HERITAGE advocates defended University of Santo Tomas (UST) after Malacañang criticized the 400-year-old institution for refusing the proposal of the Department of Public Works and Highways (DPWH) to build a catch basin under the school’s football field to contain flood waters.
Ivan Henares of the Heritage Conservation Society said that the open campus grounds of UST—and its Main Building, Arch of the Centuries and Central Seminary—had been declared by government itself as National Cultural Treasures (NCT).
“It is the duty of the Philippine government to preserve and protect National Cultural Treasures,” Henares said.
The criticism of UST was made by President Aquino III during his State of the Nation Address (Sona) on July 27.
The President said in Filipino that, to check flooding in Manila, his government had sought to construct a “catchment area but it was opposed by a big university.”
“They said they have old buildings that may be affected by the project,” he added.
In a television interview later, Malacañang spokesperson Edwin Lacierda said the President was referring to UST.
Lacierda called the open grounds a “prized soccer field” and urged UST to value public safety more.
“Would you forgo safety over a prized soccer field?” he asked.
But Henares said DPWH and “Malacañang speechwriters” forgot that the government itself had declared UST a heritage zone.
“They placed President Aquino in a position of criticism,” said Henares.
Section 20 of Republic 10066—the National Cultural Heritage Act of 2009—states that “immovable national cultural treasures shall not be relocated, rebuilt, defaced or otherwise changed in a manner which would destroy the property’s dignity and authenticity, except to save such property from destruction due to natural causes.”
Henares said that DPWH Secretary Rogelio Singson had given a directive to regional directors to avoid destroying heritage properties.
“But it seems the engineers need heritage-sensitivity training to fully understand their responsibilities as government engineers to protect Philippine cultural heritage,” he explained.
Government men and women, he added, should be required “to undergo heritage and cultural sensitivity training” by the National Museum or National Commission for Culture and the Arts (NCCA), to avoid incidents like these from happening in the future.”
Architect Richard Reyes of the NCCA National Committee on Monuments and Sites said Malacanang was “insensitive” to culture and heritage.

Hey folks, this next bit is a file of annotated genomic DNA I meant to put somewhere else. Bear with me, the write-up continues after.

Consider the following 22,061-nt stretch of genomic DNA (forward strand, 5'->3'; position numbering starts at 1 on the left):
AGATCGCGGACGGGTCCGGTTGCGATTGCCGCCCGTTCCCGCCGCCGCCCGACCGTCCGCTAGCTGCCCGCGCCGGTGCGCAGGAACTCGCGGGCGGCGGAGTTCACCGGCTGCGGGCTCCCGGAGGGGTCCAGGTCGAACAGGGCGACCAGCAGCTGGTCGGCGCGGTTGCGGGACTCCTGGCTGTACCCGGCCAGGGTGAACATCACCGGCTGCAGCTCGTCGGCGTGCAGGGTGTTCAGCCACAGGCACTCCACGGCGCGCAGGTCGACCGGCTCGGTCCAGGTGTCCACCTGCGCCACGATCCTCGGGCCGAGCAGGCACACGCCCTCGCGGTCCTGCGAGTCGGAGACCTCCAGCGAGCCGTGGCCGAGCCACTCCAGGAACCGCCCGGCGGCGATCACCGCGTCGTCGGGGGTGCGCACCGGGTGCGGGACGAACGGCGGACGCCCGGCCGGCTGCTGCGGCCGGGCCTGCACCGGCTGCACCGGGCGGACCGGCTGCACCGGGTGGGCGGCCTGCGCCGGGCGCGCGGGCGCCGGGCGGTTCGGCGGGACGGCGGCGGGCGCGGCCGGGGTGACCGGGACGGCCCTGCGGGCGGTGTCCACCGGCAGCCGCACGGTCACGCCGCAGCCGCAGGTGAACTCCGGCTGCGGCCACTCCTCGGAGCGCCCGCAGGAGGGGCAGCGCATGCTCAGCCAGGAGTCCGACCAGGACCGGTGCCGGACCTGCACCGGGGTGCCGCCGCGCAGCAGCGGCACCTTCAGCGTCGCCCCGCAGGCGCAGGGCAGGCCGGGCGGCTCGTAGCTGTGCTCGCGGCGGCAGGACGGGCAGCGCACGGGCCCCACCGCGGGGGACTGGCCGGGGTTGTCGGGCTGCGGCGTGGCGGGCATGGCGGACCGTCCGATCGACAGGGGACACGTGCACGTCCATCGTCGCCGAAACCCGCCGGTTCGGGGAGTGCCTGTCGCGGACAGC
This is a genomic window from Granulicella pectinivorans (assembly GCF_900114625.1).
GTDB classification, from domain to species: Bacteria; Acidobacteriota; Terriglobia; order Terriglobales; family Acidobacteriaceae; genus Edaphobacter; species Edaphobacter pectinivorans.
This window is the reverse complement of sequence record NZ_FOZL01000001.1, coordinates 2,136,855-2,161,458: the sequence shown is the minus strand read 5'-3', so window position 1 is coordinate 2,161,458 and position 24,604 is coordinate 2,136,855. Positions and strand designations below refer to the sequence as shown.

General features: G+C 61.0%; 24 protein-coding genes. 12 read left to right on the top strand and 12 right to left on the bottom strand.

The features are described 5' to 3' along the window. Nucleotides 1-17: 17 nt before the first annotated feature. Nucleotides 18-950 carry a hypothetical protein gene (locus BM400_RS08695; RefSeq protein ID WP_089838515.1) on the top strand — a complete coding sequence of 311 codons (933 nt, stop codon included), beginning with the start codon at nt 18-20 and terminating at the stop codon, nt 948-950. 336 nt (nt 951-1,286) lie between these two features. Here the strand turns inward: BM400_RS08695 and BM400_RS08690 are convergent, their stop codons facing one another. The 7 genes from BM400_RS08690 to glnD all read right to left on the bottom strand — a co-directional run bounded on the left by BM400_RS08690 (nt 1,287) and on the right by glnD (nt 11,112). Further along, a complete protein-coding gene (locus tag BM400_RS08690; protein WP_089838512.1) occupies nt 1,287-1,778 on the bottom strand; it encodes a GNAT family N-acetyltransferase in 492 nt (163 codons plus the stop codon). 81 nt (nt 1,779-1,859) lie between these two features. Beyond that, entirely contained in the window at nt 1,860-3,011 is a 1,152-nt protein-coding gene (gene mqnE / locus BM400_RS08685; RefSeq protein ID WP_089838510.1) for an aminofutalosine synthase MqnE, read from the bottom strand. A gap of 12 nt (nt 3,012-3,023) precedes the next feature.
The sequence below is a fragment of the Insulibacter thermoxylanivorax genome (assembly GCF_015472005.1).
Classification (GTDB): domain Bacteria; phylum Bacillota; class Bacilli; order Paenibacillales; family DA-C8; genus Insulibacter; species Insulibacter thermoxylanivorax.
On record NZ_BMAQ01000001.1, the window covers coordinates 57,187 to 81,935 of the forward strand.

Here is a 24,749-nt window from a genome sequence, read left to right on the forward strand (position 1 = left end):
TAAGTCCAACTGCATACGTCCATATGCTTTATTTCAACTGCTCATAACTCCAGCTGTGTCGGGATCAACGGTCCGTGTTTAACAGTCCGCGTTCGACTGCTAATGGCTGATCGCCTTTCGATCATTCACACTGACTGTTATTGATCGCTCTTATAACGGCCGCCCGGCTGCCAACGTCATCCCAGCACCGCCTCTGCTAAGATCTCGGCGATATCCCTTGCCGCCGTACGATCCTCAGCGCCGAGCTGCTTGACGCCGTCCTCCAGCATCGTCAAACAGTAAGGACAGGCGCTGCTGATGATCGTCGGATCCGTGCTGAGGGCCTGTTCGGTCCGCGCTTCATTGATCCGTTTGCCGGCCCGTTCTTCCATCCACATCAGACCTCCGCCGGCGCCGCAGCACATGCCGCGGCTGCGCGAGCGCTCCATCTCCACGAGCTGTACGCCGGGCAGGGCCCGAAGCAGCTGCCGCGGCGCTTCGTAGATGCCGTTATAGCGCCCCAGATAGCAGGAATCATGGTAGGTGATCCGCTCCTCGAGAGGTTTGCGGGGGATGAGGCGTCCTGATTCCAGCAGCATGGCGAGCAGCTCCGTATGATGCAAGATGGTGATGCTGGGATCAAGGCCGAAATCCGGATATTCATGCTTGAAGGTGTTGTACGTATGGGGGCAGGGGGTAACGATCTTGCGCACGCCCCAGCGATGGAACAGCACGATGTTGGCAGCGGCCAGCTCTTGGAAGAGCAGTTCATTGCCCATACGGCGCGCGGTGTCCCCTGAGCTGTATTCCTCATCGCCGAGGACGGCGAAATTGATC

“For the President to even put in his speech a snide remark about UST not cooperating, and for [his spokesperson] to call [UST] Open Field a ‘prized soccer field’ just show they are insensitive to cultural heritage and they don’t value things,” Reyes told The Varsitarian, UST’s student organ.
Heritage experts said UST Open Field was named an NCT because of several historic events that took place there, in particular the papal youth rallies of Blessed Paul VI in 1970 and St. John Paul II in 1981 and 1995.
“And in using the UST Open Field, what is their (DPWH) plan to discharge water there?” asked Reyes. “The fact that Pasig River overflows, touching UST will be a waste of money and heritage.”
“It is not ethical for a president to take a swipe at an educational institution just because it declined his proposal,” said Eric Zerrudo, vice chair of Unesco National Commission of the Philippines (Unacom), who added the innuendo made during the Sona was “unbecoming of a president.”
“The more you complain, the more you reveal your ignorance,” he said.
Zerrudo, who also teaches for the Cultural Heritage Studies program of UST Graduate School, said the government should study first the geo-hazard characteristics of Sampaloc, the Manila district where the UST campus is.
“Is that their only option? I’m sure there are lots of options. Why was UST singled out? How sure are they that it (catchment) is going to be effective?”
Zerrudo said the DPWH plan “is not addressing the flood problem of Manila, it’s a palliative. We should address people’s attitude toward the environment instead.”
Heritage advocate Rona Repancol said government was showing the low priority it placed on culture and heritage.
“What is the assurance that a flood-control project will be worth the sacrifice of culture and heritage?” asked Repancol.
UST administration has not commented on the issue, but The Varsitarian in an editorial called the Sona “unpresidential, philistine, and bitter.”
The Sona and Lacierda’s remarks, said The Varsitarian, “revealed the historical ignorance that has led to cultural disasters such as Torre de Manila and Admiral Hotel, all of them taking place during the Aquino administration.”
“Indeed, philistinism reigns in high places,” the editorial said.